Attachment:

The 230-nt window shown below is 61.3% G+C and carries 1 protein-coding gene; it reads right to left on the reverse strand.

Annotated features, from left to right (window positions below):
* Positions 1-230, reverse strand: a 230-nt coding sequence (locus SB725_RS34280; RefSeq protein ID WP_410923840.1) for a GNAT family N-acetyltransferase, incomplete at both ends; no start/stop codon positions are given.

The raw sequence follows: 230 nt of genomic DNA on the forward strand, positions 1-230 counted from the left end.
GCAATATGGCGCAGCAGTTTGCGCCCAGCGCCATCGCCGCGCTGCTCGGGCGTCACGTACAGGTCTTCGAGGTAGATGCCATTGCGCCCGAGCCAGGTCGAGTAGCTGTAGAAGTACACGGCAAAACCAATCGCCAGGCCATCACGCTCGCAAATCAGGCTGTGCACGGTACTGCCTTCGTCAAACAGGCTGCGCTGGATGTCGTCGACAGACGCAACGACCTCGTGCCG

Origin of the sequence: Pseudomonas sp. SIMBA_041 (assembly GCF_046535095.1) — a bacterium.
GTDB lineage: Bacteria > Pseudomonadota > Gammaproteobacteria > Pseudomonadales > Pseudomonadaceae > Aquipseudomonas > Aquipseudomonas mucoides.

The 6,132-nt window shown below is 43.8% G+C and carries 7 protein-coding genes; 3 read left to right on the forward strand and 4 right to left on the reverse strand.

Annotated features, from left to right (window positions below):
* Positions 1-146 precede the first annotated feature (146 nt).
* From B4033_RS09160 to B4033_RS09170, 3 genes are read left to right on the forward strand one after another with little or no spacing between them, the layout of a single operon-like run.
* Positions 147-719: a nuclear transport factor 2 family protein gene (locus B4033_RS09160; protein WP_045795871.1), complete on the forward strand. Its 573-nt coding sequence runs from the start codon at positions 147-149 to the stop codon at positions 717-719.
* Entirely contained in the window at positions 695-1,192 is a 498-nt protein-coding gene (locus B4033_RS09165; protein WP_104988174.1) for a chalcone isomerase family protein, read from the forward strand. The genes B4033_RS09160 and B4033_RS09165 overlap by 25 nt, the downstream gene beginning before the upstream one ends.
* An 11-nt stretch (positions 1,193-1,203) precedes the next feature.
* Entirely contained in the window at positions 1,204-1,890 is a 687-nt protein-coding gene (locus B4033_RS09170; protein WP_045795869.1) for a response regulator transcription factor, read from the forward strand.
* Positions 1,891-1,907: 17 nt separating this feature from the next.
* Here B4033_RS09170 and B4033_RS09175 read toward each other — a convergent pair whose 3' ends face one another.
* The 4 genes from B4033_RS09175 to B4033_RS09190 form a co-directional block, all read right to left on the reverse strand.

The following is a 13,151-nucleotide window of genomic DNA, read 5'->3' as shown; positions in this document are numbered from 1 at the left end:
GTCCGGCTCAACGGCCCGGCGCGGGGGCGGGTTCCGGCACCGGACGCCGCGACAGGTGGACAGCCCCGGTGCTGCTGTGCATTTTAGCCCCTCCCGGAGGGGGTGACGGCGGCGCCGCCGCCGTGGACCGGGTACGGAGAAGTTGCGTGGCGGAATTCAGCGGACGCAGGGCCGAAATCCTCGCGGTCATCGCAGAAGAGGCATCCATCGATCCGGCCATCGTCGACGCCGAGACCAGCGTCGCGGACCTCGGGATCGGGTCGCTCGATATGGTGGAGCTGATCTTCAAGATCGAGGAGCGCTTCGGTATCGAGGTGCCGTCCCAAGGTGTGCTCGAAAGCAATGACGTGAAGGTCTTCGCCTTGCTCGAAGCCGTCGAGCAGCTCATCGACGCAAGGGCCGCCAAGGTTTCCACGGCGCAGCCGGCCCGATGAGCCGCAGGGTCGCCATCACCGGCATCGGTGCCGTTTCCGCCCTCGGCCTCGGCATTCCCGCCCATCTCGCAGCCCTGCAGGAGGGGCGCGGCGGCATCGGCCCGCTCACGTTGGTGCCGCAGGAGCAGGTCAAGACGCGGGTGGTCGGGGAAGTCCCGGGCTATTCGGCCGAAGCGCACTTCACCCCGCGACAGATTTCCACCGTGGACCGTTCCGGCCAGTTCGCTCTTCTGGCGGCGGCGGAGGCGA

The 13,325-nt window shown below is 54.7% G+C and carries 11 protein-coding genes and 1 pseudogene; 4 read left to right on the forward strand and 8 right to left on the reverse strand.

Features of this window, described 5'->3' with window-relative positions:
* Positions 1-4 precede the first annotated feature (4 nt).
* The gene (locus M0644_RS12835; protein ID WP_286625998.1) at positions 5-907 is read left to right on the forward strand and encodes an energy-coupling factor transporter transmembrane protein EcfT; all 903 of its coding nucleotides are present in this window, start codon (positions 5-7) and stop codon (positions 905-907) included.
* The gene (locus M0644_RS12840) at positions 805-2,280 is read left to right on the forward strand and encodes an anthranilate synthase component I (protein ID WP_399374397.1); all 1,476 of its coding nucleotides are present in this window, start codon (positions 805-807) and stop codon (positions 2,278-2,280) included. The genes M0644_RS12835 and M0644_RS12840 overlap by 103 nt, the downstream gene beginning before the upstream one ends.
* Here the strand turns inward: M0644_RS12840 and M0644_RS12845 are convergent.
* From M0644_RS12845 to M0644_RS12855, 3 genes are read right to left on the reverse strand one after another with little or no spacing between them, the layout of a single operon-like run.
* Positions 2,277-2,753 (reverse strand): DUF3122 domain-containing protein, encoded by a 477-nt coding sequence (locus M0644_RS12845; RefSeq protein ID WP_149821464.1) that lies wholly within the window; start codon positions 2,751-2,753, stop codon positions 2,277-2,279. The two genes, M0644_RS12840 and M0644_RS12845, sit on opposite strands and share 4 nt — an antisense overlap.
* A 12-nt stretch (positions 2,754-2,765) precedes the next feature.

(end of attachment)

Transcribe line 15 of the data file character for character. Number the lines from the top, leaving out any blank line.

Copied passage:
* Entirely contained in the window at positions 1,204-1,890 is a 687-nt protein-coding gene (locus B4033_RS09170; protein WP_045795869.1) for a response regulator transcription factor, read from the forward strand.